Alters a table definition by: adding a column or table constraint; dropping a table constraint or a column; changing the data-type or the default value for a column.
Adding a Column
When a column is added, the existing table is extended with the addition of a new column, which is placed at the end of the table definition.
For each existing row in the table, the column will be assigned the default value (which will be the column default value if one is defined, the domain default if the column belongs to a domain or otherwise the NULL value).
Note: If the column-definition of the column being added includes the NOT NULL column constraint, then the column must either have a non-NULL default value defined or belong to a domain with a non-NULL default value. Otherwise an attempt would be made to insert the NULL value into a column which cannot accept it.
For information on column-definition, please see CREATE TABLE.
Altering a Column
When a column is altered, it is possible to change the data type of the data in it and to set or drop the column default value.
If a new data type is set for the column, it must be assignment-compatible with the values that already exist in the column.
If a column default value is set for the column, it must be assignment-compatible with the values that already exist in the column.
When the column default value is dropped, the column takes its default value from the domain to which the column belongs (if it uses a domain), otherwise the column default becomes the NULL value.
Dropping a Column
When a column is dropped, it is removed from the table. The keywords CASCADE and RESTRICT specify the action to be taken if other objects (such as views, table constraints, indexes, routines and triggers) exist which reference the column being dropped.
If CASCADE is specified, referencing objects will be dropped as well.
If RESTRICT is specified, an error will be raised if referencing objects exist and neither the column nor the referencing objects will be dropped. If neither keyword is specified, RESTRICT behavior is the default.
Adding a Table Constraint
It is possible to add a new table constraint to the table, which is specified in the same way it would be when a new table is created. If the table constraint is explicitly named, it cannot have the same name as a constraint that already exists on the table, see CREATE TABLE for more details.
The WITH CHECK and WITHOUT CHECK clauses are used to control whether existing table data should be verified against the constraint or not. WITH CHECK is the default behavior.
If WITH CHECK is used and the existing data in a table violates the table constraint being added, the ALTER TABLE statement will fail and the new constraint will not be added to the table.
Note: For a table in a database with the AUTOUPGRADE attribute enabled, the WITHOUT CHECK option must be used when adding constraints. Please note that changing the primary key composition may lead to loss of data if the modification results in primary key duplicates among existing data (duplicates will silently be removed).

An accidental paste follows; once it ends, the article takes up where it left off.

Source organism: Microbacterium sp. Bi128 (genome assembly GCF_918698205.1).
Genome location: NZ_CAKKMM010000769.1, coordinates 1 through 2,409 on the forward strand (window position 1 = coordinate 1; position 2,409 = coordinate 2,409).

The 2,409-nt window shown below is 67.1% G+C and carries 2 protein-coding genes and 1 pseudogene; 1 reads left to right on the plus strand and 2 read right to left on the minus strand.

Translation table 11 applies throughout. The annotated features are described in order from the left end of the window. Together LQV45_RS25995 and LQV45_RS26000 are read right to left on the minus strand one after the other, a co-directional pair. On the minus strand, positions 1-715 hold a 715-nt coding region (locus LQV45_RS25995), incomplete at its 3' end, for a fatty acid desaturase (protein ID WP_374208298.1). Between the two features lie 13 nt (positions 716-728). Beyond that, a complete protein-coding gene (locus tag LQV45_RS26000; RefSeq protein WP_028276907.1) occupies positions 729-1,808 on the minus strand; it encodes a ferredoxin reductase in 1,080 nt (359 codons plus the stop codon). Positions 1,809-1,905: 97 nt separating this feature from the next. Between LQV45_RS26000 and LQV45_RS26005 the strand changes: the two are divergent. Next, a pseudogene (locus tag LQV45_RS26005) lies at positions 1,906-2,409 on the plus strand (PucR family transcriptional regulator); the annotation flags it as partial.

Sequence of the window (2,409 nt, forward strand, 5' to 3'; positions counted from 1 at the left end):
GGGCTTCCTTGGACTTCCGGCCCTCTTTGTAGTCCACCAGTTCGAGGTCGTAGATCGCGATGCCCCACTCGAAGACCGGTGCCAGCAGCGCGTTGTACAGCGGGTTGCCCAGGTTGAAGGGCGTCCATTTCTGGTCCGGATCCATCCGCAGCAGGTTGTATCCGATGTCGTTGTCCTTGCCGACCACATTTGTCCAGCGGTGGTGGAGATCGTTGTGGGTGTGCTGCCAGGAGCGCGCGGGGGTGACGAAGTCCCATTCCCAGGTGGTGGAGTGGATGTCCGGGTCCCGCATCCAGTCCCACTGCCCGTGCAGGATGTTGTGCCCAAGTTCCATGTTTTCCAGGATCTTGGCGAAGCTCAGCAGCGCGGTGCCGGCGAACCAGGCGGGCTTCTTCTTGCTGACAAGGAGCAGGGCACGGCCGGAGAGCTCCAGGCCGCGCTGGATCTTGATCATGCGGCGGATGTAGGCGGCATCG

See ALTER DATABASE for more information about AUTOUPGRADE.
Dropping Table Constraints
It is also possible to drop an existing table constraint in order to remove the constraint from the table. The keywords CASCADE and RESTRICT specify the action to be taken in the case of a referential constraint being dropped.
If CASCADE is specified when a referential constraint is dropped, any other referential constraints which are referencing the unique key being dropped will also be dropped.
If RESTRICT is specified an error will be raised, and nothing will be dropped, if there are other referential constraints referencing the one to be dropped. If neither keyword is specified, RESTRICT behavior is the default.
column-definition, see CREATE TABLE.
table-constraint-definition, see CREATE TABLE.
default-value, see Default Values.
A table can only be altered by the creator of the schema to which the table belongs.
You must have exclusive access to a table to alter it.
A column cannot be dropped if it is the only column in a table (i.e. a drop column operation may not result in a table with no columns).
The ident performing an ALTER TABLE operation must have USAGE privilege on any domain or sequence involved, EXECUTE privilege on any function involved and REFERENCES privilege on all columns specified in references of a referential constraint.
Change of data type for a column is not allowed if the column participates in any type of table constraint (PRIMARY KEY, UNIQUE, REFERENTIAL) or index (INDEX, UNIQUE INDEX).
Change of data type for a column is not allowed if the column is used by a view, procedure, function or trigger.
If a UNIQUE constraint is added to the table, it must be stored in a databank with the TRANSACTION or LOG option.
If a REFERENTIAL constraint is added to the table, both the referencing table and the referenced table must be stored in a databank with the TRANSACTION or LOG option.
If any record exists for a table it is not allowed to add a column with PRIMARY KEY or UNIQUE constraint.
A column of LARGE OBJECT (i.e. BLOB, CLOB, or NCLOB) data type is not allowed in any type of table constraint.
ExamplesALTER TABLE staff ADD city VARCHAR(50); ALTER TABLE staff ALTER city NCHAR VARYING(50) COLLATE english_1;
See Limits for information on the maximum length of a row in a table.
SQL-2003 Core Fully compliant. SQL-2003 Features outside core Feature F033, "ALTER TABLE statement: DROP COLUMN clause"Feature F381, "Extended schema manipulation" support for set column default and drop column default and support for add and drop table constraints. Mimer SQL extension Support for changing the data type for a column is a Mimer SQL extension.The WITH/WITHOUT CHECK clause is a Mimer SQL extension.
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